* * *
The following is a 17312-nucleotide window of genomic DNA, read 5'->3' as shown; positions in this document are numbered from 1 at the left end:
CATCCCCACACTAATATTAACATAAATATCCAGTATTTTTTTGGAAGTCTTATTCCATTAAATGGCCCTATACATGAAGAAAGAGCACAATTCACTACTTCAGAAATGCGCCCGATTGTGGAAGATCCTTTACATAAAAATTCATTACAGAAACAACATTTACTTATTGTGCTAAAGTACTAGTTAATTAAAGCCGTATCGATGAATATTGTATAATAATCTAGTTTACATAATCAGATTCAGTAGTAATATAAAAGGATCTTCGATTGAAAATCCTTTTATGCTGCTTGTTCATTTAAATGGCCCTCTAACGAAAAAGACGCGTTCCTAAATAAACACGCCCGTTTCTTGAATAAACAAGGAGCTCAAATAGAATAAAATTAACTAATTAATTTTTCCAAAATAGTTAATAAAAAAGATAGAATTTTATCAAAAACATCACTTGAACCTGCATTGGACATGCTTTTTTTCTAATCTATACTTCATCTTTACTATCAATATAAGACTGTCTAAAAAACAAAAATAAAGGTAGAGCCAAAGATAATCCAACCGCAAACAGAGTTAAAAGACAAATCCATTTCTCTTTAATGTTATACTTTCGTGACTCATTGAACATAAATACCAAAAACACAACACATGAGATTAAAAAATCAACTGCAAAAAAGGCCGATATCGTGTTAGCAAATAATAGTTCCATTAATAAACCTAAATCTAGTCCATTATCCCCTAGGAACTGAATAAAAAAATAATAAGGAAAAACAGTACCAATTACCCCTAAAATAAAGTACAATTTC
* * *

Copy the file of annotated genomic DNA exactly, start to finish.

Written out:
The following is a 17312-nucleotide window of genomic DNA, read 5'->3' as shown; positions in this document are numbered from 1 at the left end:
CATCCCCACACTAATATTAACATAAATATCCAGTATTTTTTTGGAAGTCTTATTCCATTAAATGGCCCTATACATGAAGAAAGAGCACAATTCACTACTTCAGAAATGCGCCCGATTGTGGAAGATCCTTTACATAAAAATTCATTACAGAAACAACATTTACTTATTGTGCTAAAGTACTAGTTAATTAAAGCCGTATCGATGAATATTGTATAATAATCTAGTTTACATAATCAGATTCAGTAGTAATATAAAAGGATCTTCGATTGAAAATCCTTTTATGCTGCTTGTTCATTTAAATGGCCCTCTAACGAAAAAGACGCGTTCCTAAATAAACACGCCCGTTTCTTGAATAAACAAGGAGCTCAAATAGAATAAAATTAACTAATTAATTTTTCCAAAATAGTTAATAAAAAAGATAGAATTTTATCAAAAACATCACTTGAACCTGCATTGGACATGCTTTTTTTCTAATCTATACTTCATCTTTACTATCAATATAAGACTGTCTAAAAAACAAAAATAAAGGTAGAGCCAAAGATAATCCAACCGCAAACAGAGTTAAAAGACAAATCCATTTCTCTTTAATGTTATACTTTCGTGACTCATTGAACATAAATACCAAAAACACAACACATGAGATTAAAAAATCAACTGCAAAAAAGGCCGATATCGTGTTAGCAAATAATAGTTCCATTAATAAACCTAAATCTAGTCCATTATCCCCTAGGAACTGAATAAAAAAATAATAAGGAAAAACAGTACCAATTACCCCTAAAATAAAGTACAATTTC